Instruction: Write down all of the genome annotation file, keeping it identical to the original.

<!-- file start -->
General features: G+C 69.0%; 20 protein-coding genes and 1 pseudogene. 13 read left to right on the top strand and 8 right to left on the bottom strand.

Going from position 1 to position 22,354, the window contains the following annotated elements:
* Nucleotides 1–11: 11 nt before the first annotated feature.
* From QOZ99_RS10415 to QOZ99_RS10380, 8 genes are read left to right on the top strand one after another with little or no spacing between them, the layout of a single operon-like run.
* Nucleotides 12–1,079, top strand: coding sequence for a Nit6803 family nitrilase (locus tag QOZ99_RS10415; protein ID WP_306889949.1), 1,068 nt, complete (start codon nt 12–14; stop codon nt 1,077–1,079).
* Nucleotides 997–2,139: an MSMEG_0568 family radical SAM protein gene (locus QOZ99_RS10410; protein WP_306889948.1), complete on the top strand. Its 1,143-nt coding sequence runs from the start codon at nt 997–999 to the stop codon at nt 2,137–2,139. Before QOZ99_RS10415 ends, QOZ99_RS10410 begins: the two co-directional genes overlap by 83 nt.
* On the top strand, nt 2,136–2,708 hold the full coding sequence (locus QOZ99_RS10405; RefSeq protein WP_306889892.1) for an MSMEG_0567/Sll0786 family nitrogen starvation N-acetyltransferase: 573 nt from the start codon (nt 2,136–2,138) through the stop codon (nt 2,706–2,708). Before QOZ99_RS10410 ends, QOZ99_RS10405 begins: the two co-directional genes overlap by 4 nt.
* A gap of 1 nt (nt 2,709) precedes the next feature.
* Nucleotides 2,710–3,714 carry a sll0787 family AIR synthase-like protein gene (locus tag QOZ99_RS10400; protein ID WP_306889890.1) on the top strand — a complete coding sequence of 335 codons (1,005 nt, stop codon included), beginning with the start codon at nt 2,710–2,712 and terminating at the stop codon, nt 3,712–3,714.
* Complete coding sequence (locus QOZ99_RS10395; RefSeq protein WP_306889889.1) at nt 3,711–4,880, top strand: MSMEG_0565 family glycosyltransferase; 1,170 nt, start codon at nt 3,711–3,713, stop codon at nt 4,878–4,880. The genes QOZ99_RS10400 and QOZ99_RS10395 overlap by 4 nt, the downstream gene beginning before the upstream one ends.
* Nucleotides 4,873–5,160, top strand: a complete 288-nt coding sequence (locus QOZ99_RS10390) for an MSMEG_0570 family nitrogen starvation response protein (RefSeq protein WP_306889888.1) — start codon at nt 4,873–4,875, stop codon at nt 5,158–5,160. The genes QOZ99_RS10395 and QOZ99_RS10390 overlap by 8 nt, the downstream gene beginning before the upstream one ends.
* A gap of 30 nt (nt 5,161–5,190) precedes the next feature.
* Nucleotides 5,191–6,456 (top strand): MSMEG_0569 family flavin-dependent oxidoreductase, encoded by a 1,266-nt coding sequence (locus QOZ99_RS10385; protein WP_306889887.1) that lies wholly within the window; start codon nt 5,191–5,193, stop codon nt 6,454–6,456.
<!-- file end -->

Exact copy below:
General features: G+C 69.0%; 20 protein-coding genes and 1 pseudogene. 13 read left to right on the top strand and 8 right to left on the bottom strand.

Going from position 1 to position 22,354, the window contains the following annotated elements:
* Nucleotides 1–11: 11 nt before the first annotated feature.
* From QOZ99_RS10415 to QOZ99_RS10380, 8 genes are read left to right on the top strand one after another with little or no spacing between them, the layout of a single operon-like run.
* Nucleotides 12–1,079, top strand: coding sequence for a Nit6803 family nitrilase (locus tag QOZ99_RS10415; protein ID WP_306889949.1), 1,068 nt, complete (start codon nt 12–14; stop codon nt 1,077–1,079).
* Nucleotides 997–2,139: an MSMEG_0568 family radical SAM protein gene (locus QOZ99_RS10410; protein WP_306889948.1), complete on the top strand. Its 1,143-nt coding sequence runs from the start codon at nt 997–999 to the stop codon at nt 2,137–2,139. Before QOZ99_RS10415 ends, QOZ99_RS10410 begins: the two co-directional genes overlap by 83 nt.
* On the top strand, nt 2,136–2,708 hold the full coding sequence (locus QOZ99_RS10405; RefSeq protein WP_306889892.1) for an MSMEG_0567/Sll0786 family nitrogen starvation N-acetyltransferase: 573 nt from the start codon (nt 2,136–2,138) through the stop codon (nt 2,706–2,708). Before QOZ99_RS10410 ends, QOZ99_RS10405 begins: the two co-directional genes overlap by 4 nt.
* A gap of 1 nt (nt 2,709) precedes the next feature.
* Nucleotides 2,710–3,714 carry a sll0787 family AIR synthase-like protein gene (locus tag QOZ99_RS10400; protein ID WP_306889890.1) on the top strand — a complete coding sequence of 335 codons (1,005 nt, stop codon included), beginning with the start codon at nt 2,710–2,712 and terminating at the stop codon, nt 3,712–3,714.
* Complete coding sequence (locus QOZ99_RS10395; RefSeq protein WP_306889889.1) at nt 3,711–4,880, top strand: MSMEG_0565 family glycosyltransferase; 1,170 nt, start codon at nt 3,711–3,713, stop codon at nt 4,878–4,880. The genes QOZ99_RS10400 and QOZ99_RS10395 overlap by 4 nt, the downstream gene beginning before the upstream one ends.
* Nucleotides 4,873–5,160, top strand: a complete 288-nt coding sequence (locus QOZ99_RS10390) for an MSMEG_0570 family nitrogen starvation response protein (RefSeq protein WP_306889888.1) — start codon at nt 4,873–4,875, stop codon at nt 5,158–5,160. The genes QOZ99_RS10395 and QOZ99_RS10390 overlap by 8 nt, the downstream gene beginning before the upstream one ends.
* A gap of 30 nt (nt 5,161–5,190) precedes the next feature.
* Nucleotides 5,191–6,456 (top strand): MSMEG_0569 family flavin-dependent oxidoreductase, encoded by a 1,266-nt coding sequence (locus QOZ99_RS10385; protein WP_306889887.1) that lies wholly within the window; start codon nt 5,191–5,193, stop codon nt 6,454–6,456.